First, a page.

Bishops thank pope for lifting ban on married priests
Eastern-rite Catholic bishops have thanked Pope Francis for his decision in 2014 to lift an 85-year-old Vatican ban on married priests for the Eastern-rite churches outside their traditional homelands.
Pope Francis "is a father who knows very well his daughters and sons," including those who belong to the Eastern Catholic churches, said the Armenian Catholic bishop of the United States and Canada.
Bishop Mikael Mouradian of the California-based Armenian Catholic Eparchy of Our Lady of Nareg was one of 15 bishops from eight Eastern Catholic churches who spent close to three hours conversing with Pope Francis yesterday.
The meeting was part of the bishops' "ad li
mina" visits to Rome to report on the status of their eparchies or dioceses. They were the last group of US bishops to complete the visits, which are required regularly of every bishop in the world.
Bishop Mouradian had made an "ad limina" visit in 2012, meeting with Pope Benedict XVI. Both popes "were very fraternal" and very much teachers, but Pope Francis' advice and counsel came from a place "much more near to the heart", the bishop said.
The Armenian bishop and others who spoke to Catholic News Service said they thanked Pope Francis for his decision in 2014 to lift the ban.
Married priests are common in the homelands of the Eastern rite Catholic churches.
"I ordained my first married priest two years ago," the bishop said. "He is our first American-born vocation to the priesthood, and he's doing an amazing job."
Bishop Mouradian said the pope's decision to lift the ban did not open any floodgates because the bishop has conditions candidates must meet: "I always request that they have at least five years of experience in matrimony" and have children; and they must have at least a master's of divinity degree. In addition, "the wife should agree that the husband will be a priest".
When he was named bishop in 2011, he said, all the priests of the eparchy were from the Middle East. He was told: "Don't look for vocations in the States; you will not find them."
But, he said, the Gospel says to pray that God would send workers for the vineyard. "That's what I did. I prayed. And worked a little bit for it."
The bishop is still praying, though, because there are Armenian Catholic communities spread throughout the United States and Canada, and he would like to open more missions to serve them and help them preserve their spiritual traditions.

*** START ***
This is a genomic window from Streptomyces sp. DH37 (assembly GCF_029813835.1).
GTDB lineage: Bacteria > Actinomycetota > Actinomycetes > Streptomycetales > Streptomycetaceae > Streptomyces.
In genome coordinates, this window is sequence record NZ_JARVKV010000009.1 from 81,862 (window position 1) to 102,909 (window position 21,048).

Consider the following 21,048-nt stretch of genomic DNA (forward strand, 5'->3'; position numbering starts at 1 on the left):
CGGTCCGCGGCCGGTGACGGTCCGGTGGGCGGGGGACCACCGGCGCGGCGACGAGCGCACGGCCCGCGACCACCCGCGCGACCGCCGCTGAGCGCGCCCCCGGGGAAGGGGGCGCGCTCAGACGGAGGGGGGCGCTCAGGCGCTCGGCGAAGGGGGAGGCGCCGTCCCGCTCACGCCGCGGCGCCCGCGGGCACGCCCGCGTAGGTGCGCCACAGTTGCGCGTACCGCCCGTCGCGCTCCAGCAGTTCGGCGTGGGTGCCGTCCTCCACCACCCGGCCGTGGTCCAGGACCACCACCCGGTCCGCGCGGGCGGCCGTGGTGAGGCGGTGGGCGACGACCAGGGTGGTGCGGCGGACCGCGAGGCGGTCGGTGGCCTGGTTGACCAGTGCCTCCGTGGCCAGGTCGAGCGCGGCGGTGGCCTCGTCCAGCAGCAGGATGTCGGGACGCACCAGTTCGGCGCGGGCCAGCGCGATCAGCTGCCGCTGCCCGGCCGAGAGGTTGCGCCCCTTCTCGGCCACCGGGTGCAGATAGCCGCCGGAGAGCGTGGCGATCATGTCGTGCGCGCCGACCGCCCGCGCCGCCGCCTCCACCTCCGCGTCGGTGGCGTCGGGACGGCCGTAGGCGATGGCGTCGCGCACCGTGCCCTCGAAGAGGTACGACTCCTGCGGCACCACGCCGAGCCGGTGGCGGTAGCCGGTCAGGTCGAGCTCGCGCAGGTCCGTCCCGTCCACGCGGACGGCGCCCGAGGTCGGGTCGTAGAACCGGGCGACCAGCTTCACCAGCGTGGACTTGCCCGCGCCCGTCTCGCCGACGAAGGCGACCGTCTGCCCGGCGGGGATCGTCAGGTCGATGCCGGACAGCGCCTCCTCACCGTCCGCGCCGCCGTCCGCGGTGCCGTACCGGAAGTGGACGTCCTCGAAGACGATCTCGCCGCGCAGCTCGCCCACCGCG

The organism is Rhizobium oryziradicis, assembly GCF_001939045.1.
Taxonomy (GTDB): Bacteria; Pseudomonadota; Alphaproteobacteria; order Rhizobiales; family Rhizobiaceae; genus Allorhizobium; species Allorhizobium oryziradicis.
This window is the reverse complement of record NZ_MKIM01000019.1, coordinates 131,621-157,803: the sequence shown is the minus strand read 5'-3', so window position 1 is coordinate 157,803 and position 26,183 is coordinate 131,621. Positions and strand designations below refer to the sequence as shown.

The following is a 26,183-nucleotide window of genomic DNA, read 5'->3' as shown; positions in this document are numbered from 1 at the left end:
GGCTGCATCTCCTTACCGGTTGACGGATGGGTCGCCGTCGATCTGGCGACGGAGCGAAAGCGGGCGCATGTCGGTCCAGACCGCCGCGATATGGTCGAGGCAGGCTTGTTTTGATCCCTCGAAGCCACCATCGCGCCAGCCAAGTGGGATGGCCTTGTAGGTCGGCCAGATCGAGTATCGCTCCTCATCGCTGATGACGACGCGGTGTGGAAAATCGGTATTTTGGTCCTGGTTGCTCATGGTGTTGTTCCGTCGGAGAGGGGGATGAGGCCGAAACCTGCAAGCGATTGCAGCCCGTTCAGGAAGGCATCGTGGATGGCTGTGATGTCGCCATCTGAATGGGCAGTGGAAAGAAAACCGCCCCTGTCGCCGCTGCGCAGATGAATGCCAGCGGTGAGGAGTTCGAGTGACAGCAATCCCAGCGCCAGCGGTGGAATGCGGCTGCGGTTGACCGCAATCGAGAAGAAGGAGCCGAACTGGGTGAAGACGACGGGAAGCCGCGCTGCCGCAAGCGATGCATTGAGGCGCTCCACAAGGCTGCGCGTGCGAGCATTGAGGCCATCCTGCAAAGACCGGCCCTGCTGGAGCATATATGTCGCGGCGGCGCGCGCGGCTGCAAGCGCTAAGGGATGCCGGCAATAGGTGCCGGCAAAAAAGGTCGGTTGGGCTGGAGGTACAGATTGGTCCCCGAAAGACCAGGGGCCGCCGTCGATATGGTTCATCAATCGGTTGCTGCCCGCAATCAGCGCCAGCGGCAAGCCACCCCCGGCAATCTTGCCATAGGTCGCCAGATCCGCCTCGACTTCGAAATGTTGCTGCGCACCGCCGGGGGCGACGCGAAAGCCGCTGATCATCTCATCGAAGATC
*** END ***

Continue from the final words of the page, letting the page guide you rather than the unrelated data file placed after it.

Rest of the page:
Bishop John M. Botean of the Romanian Catholic Eparchy of St George, based in Canton, Ohio, was making his fourth "ad limina" visit to Rome. The meeting with Pope Francis, he said, "was unlike anything I have ever experienced in Rome. Really. Seriously."
He said: "The positive public perception that the pope has is a shadow of the sense of him that you get from a personal encounter," the bishop said. "He is everything I used to dream about for the leadership of the church."
Archbishop Borys Gudziak of the Ukrainian Catholic Archeparchy of Philadelphia said: "It was wonderful. It's not every day that you get a chance to have a conversation with somebody who's a fatherly figure, who has a world perspective, a broad heart and a good sense of humour, and who happens to be the successor of Peter, the pope of Rome."
The discussion was wide open and touched "all the neuralgic issues," Bishop Botean said, including clerical sexual abuse, priestly ministry, ecumenism, evangelisation and the situation of Catholics in their home countries, especially the suffering Christians of the Middle East.
Pope Francis also gave the bishops the impression that in the upcoming reform of the Roman Curia, the renamed Dicastery for Eastern Churches would continue to expand its role of serving their churches rather than trying to control them. Bishop Botean said in the past the congregation would be referred to jokingly as "the colonial office".
"Pope Francis knew about that," Bishop Botean said. "He said, 'You're Catholics. We have to treat you as one of our own."
For decades, Eastern Catholics were encouraged to focus only on members of their own ethnic group and even to discourage Latin-rite Catholics from becoming involved in an Eastern-rite parish.
"He was very positive about that," Bishop Botean said. "He said people have to go where they feel welcomed and accompanied, and if they are attracted to the liturgy, they should go there."
While Bishop Mouradian is proud of the liturgy and liturgical heritage of the Armenian church, he said that "faith is not only tradition".
Latin-rite Catholics who go to one of his liturgies almost always remark that the rites and the "beautiful hymns" of the traditional Armenian liturgy "have much more mystery" than the modern Mass, he said.
But, he said, a Catholic "should believe profoundly in what is going on during the liturgy, especially during the holy Mass, whether in the old tradition or the new tradition. But when you understand very well that that's the sacrifice of Jesus Christ, the true body and blood of our Lord, that's the biggest mystery – that's what comes with faith."
Being open to "those who do not come from the tribe" is not totally new, Archbishop Gudziak pointed out. Bishop Kurt Burnette of the Ruthenian Eparchy of Passaic, New Jersey, was among the bishops in the group. "He's not Burnettski, he's Kurt Burnette from Texas."
He said: "We were very uplifted. All of us."